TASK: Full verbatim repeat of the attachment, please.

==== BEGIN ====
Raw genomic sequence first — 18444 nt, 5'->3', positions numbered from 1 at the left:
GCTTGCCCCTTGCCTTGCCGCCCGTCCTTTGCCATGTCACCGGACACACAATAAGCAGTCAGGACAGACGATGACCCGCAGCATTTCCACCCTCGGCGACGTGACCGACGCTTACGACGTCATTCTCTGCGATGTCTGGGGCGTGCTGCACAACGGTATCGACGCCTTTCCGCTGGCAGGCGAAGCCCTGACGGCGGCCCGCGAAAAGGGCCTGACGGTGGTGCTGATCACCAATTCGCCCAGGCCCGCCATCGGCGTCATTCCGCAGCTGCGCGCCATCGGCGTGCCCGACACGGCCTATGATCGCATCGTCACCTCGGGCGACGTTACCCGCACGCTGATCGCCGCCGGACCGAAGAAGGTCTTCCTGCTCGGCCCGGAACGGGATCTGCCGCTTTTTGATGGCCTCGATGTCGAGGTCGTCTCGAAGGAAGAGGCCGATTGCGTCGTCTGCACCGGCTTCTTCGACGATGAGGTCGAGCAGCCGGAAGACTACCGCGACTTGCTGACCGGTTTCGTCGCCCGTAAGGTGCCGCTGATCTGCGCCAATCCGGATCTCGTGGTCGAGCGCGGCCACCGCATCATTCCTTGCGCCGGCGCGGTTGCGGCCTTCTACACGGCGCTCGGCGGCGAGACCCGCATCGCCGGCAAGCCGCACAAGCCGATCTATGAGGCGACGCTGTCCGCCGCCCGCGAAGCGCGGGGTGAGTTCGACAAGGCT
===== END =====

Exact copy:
Raw genomic sequence first — 18444 nt, 5'->3', positions numbered from 1 at the left:
GCTTGCCCCTTGCCTTGCCGCCCGTCCTTTGCCATGTCACCGGACACACAATAAGCAGTCAGGACAGACGATGACCCGCAGCATTTCCACCCTCGGCGACGTGACCGACGCTTACGACGTCATTCTCTGCGATGTCTGGGGCGTGCTGCACAACGGTATCGACGCCTTTCCGCTGGCAGGCGAAGCCCTGACGGCGGCCCGCGAAAAGGGCCTGACGGTGGTGCTGATCACCAATTCGCCCAGGCCCGCCATCGGCGTCATTCCGCAGCTGCGCGCCATCGGCGTGCCCGACACGGCCTATGATCGCATCGTCACCTCGGGCGACGTTACCCGCACGCTGATCGCCGCCGGACCGAAGAAGGTCTTCCTGCTCGGCCCGGAACGGGATCTGCCGCTTTTTGATGGCCTCGATGTCGAGGTCGTCTCGAAGGAAGAGGCCGATTGCGTCGTCTGCACCGGCTTCTTCGACGATGAGGTCGAGCAGCCGGAAGACTACCGCGACTTGCTGACCGGTTTCGTCGCCCGTAAGGTGCCGCTGATCTGCGCCAATCCGGATCTCGTGGTCGAGCGCGGCCACCGCATCATTCCTTGCGCCGGCGCGGTTGCGGCCTTCTACACGGCGCTCGGCGGCGAGACCCGCATCGCCGGCAAGCCGCACAAGCCGATCTATGAGGCGACGCTGTCCGCCGCCCGCGAAGCGCGGGGTGAGTTCGACAAGGCT